Category: Hacking Tools

Jan 06 2015

Wifiphisher – Fast Automated Phishing Attack Tool for WiFi Networks

wifiphisherWifiphisher is a security tool that mounts fast automated phishing attacks against WPA networks in order to obtain the secret passphrase. It is a social engineering attack that unlike other methods it does not include any brute forcing. It is an easy way for obtaining WPA credentials.

From the victim’s perspective, the attack makes use in three phases:

1] Victim is being deauthenticated from her access point: Wifiphisher continuously jams all of the target access point’s wifi devices within range by sending deauth packets to the client from the access point, to the access point from the client, and to the broadcast address as well.

2] Victim joins a rogue access point: Wifiphisher sniffs the area and copies the target access point’s settings. It then creates a rogue wireless access point that is modeled on the target. It also sets up a NAT/DHCP server and forwards the right ports. Consequently, because of the jamming, clients will start connecting to the rogue access point. After this phase, the victim is MiTMed.

MiTM Attack

3] Victim is being served a realistic router config-looking page: Wifiphisher employs a minimal web server that responds to HTTP & HTTPS requests. As soon as the victim requests a page from the Internet, wifiphisher will respond with a realistic fake page that asks for WPA password confirmation due to a router firmware upgrade.

― Kali Linux
― Two wireless network interfaces, one capable of injection.

Wifiphisher works on Kali Linux and is licensed under the MIT license.

More Info: sophron/wifiphisher – GitHub

Oct 21 2013

Facebook Data Mining Tool Uncovers Your Life

You know you shouldn’t post potentially damaging data on Facebook, but more often that not, your friends don’t think twice about it, and this can impact you even more than you think. At the Hack In The Box conference in Kuala Lumpur, security consultants Keith Lee and Jonathan Werrett from SpiderLabs revealed how a simple tool can enable anyone to find a comprehensive amount of data on any user.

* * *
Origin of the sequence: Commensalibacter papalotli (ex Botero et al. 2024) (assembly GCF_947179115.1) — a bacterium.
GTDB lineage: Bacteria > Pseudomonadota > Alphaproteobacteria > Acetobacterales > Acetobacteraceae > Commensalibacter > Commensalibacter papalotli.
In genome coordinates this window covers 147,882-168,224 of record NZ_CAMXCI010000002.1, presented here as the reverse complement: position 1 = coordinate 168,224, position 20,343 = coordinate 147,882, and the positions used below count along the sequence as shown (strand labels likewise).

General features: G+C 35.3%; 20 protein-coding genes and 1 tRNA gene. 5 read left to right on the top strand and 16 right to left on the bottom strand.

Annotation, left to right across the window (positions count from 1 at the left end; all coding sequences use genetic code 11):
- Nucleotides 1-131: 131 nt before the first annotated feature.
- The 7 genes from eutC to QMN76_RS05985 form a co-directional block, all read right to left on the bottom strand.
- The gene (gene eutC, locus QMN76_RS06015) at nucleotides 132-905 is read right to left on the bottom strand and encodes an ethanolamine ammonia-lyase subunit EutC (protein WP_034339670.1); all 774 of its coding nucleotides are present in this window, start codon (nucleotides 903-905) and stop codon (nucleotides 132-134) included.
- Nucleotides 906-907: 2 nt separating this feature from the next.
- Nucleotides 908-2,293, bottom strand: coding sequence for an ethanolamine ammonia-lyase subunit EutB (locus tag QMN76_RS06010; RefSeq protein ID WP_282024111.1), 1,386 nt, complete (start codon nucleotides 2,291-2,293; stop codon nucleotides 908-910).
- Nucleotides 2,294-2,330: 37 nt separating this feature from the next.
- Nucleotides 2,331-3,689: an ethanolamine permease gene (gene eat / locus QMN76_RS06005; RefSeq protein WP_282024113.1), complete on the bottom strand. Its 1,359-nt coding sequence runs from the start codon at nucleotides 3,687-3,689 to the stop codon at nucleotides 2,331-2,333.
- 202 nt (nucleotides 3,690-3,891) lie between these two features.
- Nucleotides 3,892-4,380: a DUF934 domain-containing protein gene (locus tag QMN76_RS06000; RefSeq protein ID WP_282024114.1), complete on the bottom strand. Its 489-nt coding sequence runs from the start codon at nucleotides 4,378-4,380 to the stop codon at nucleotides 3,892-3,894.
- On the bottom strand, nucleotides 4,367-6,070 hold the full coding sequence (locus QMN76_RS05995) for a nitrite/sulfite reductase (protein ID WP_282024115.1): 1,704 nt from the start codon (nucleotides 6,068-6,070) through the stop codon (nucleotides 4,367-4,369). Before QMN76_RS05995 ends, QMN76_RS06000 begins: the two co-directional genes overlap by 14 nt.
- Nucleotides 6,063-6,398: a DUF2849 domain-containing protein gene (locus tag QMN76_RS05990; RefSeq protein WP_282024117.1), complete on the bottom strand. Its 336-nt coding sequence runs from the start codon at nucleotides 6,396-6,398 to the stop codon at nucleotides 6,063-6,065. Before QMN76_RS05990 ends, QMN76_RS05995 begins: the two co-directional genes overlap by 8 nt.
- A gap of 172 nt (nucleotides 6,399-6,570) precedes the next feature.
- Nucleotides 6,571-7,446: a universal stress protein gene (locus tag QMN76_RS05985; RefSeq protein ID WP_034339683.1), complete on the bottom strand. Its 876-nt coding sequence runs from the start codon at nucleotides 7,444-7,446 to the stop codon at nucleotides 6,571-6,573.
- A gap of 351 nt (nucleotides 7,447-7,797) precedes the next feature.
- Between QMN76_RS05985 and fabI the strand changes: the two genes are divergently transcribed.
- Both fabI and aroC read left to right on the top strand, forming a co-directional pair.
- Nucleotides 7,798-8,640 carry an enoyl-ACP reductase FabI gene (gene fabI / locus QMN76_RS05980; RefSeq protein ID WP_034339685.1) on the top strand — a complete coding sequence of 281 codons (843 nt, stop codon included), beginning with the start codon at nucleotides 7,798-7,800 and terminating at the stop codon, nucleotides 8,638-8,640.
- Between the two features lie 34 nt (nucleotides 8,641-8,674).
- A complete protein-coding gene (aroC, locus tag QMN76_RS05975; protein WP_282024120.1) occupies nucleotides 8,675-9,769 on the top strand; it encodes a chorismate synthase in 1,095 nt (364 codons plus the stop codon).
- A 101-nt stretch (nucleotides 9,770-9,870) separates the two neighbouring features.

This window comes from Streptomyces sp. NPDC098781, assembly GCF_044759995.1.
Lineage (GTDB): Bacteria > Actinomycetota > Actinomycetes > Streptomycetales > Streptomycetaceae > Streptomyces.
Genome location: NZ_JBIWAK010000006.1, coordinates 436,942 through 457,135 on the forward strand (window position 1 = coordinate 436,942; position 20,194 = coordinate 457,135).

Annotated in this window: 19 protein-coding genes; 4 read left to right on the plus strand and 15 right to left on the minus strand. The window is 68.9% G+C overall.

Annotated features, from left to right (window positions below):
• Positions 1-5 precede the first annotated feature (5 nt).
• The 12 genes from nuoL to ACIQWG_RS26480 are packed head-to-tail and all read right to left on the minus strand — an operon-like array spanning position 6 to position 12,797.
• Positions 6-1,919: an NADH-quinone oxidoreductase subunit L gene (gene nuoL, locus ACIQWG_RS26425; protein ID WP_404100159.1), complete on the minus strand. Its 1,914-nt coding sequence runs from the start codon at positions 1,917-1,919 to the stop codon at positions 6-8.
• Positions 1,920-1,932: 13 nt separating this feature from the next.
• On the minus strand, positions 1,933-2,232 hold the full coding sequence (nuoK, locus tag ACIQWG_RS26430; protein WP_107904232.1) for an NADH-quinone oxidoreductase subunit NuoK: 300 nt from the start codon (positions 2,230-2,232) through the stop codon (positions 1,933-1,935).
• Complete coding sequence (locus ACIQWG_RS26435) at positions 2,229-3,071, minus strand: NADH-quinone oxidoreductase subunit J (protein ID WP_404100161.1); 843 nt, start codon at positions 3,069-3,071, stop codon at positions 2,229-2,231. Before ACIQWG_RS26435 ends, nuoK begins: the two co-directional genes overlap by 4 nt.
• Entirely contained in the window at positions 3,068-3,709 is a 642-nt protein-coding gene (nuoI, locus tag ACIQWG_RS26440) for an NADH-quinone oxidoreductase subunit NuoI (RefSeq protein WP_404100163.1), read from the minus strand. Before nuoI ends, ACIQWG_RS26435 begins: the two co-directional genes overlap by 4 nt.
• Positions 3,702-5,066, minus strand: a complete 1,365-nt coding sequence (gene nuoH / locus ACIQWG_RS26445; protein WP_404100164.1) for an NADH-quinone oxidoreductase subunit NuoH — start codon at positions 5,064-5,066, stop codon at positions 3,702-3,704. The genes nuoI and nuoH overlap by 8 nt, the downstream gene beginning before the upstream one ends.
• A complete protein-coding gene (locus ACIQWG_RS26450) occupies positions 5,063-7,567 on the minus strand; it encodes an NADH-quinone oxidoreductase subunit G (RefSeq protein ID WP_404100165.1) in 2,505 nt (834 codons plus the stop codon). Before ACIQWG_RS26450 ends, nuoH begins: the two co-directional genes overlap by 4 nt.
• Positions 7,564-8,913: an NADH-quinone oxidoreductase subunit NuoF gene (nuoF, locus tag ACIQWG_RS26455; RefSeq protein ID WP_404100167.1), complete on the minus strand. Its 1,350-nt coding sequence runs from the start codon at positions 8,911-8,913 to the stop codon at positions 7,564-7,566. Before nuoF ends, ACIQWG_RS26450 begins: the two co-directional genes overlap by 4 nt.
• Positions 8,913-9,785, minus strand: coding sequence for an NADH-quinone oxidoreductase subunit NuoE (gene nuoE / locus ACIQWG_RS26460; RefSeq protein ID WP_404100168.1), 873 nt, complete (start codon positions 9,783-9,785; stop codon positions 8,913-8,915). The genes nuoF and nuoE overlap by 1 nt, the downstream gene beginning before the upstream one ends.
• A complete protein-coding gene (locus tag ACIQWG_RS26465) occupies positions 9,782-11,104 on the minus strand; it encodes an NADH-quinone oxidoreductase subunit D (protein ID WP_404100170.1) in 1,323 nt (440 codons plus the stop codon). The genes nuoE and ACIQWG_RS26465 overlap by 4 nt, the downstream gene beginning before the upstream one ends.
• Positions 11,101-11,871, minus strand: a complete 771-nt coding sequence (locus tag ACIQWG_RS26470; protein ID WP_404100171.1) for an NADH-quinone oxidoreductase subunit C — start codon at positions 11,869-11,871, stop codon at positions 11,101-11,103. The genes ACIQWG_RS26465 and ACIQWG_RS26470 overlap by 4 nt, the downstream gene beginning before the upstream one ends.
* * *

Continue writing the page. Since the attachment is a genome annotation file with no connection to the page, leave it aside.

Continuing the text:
Facebook Data Mining
Keith Lee and Jonathan Werrett during their presentation

To get the information, they created the aptly named FBStalker. This tool reverse-engineers the Facebook Graph and can find information on almost anyone. You don’t have to be a friend with someone on the network – the only thing that FBStalker needs to work is for parts of your posts to be marked as public. The tool will find things based on photos you’ve been tagged in, the comments you’ve put on other people’s posts, the things that you like, etc.

If you are tagged in a photo, we can assume you know the people you’re in the photo with. If you comment on a post, FBStalker knows there’s an association. Most people have an open friends list and this gives the tool a variety of people to target for more information. By looking at their posts and your interactions with them, it’s possible to understand how some of those people are important in your life.

Even though many users don’t use the Check-In function, it’s still possible to determine their favorite places to hang-out based on the tagged photos and posts from their friends. Just imagine the level of detail you can achieve and how that can help you if you want to mount a targeted social engineering attack against the user.

The first thing that came to mind when I learned about this tool was to ask if it’s a violation of Facebook’s terms of service. Werrett was expecting the question, he says with a smile: “The tool is basically automating what the user can do in the browser. We’re not using any APIs or unofficial ways of interacting with the interface. We’re using Graph Search to build-up this profile.”

FBStalker goes also a step further and provides private information about the targeted user that might not be obvious to others. It allows you to analyze the time when the person is online and, with time you are able to guess their sleep patterns and active hours.

This type of tool works well if you haven’t locked down your profile, but it can still work even if you have, provided that your friends haven’t locked down their profiles. You know the old saying – the chain is only as strong as its weakest link. With Facebook’s recent announcement that they are removing a privacy feature and that every user is going to be discoverable by name, things are getting increasingly harder to hide.